On Monday Iranian human rights defender and lawyer Nasrin Sotoudeh was sentenced to 33 years in prison and 148 lashes after being unjustly detained for nearly eight months. She is being punished simply for doing her job, which includes standing up for the rights of women and children in the country.
In February 2018, a group of Tehran women were arrested after they removed their hijabs in street protest. Nasrin stepped in to defend them. Her arrest in June 2018 came not long after she announced plans for a sit-in in protest of a new government rule to restrict the right of dissidents to hire independent lawyers.
“It is now confirmed that Nasrin is sentenced to 33 years and 148 lashes for 7 charges. However, based on Iranian criminal code 12 years and 74 lashes is applicable if the sentence confirmed by the appeal. This is very harsh punishment,” says Iranian Nobel peace laureate, Shirin Ebadi. “Unfortunately, Nasrin is not the only feminist who is behind bars in Iran. There are many women’s rights defenders who are currently behind bars in Iran. The lengthy and harsh punishments for those who are advocating for human rights and gender equality is condemned. I urge the international community to hear the voice of Iranian women and reflect their concerns.”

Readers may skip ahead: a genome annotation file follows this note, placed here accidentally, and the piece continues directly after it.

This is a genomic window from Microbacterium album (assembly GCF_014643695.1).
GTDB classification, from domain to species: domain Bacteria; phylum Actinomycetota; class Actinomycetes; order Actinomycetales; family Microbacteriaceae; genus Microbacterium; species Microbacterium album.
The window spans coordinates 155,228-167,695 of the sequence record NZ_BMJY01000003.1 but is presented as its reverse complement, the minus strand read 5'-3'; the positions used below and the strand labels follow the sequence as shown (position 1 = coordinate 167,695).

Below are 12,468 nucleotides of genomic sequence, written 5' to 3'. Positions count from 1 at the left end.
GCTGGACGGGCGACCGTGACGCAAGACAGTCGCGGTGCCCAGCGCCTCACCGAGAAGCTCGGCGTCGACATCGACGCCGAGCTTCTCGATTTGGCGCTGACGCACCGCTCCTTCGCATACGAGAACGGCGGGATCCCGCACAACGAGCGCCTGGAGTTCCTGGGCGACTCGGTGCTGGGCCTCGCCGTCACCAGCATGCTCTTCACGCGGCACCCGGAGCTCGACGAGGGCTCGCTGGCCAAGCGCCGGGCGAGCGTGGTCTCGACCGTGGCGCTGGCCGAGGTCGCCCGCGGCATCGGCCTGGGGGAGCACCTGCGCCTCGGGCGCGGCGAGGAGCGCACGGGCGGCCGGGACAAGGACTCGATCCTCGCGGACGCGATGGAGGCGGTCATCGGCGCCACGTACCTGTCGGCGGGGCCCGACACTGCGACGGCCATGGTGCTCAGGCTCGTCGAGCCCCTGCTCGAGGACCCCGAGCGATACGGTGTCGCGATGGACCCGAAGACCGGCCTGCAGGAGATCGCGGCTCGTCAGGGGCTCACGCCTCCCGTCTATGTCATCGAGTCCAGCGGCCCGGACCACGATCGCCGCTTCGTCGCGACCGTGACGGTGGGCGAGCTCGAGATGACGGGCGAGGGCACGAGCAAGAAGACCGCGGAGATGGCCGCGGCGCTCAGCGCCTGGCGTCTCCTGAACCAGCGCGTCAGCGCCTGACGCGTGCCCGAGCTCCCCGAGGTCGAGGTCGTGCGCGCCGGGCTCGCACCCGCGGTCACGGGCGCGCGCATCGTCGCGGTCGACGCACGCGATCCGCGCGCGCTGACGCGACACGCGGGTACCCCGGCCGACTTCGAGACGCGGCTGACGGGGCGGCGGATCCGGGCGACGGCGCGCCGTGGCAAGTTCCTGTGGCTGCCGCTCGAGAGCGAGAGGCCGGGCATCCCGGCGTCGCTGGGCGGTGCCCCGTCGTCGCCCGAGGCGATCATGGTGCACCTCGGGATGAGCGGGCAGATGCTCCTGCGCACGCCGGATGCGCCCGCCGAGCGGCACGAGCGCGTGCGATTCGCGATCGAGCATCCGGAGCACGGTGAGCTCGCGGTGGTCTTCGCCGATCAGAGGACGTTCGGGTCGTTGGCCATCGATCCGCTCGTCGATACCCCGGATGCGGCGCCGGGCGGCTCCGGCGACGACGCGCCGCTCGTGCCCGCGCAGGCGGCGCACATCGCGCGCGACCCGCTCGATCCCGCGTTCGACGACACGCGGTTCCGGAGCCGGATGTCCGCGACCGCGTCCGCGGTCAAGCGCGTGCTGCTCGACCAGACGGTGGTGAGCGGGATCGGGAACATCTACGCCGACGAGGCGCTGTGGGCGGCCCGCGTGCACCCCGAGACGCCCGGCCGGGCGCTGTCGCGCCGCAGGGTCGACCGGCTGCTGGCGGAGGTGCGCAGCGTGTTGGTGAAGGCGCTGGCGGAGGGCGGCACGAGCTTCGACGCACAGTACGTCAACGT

This is not the first time Nasrin has been persecuted for her work—she has spent her life speaking truth to power at enormous personal cost. A 2010 conviction of “conspiring against state security” put her in prison for three years.
Join Amnesty International’s call for Nasrin’s immediate and unconditional release here.
Learn more about Nasrin and her courageous work here.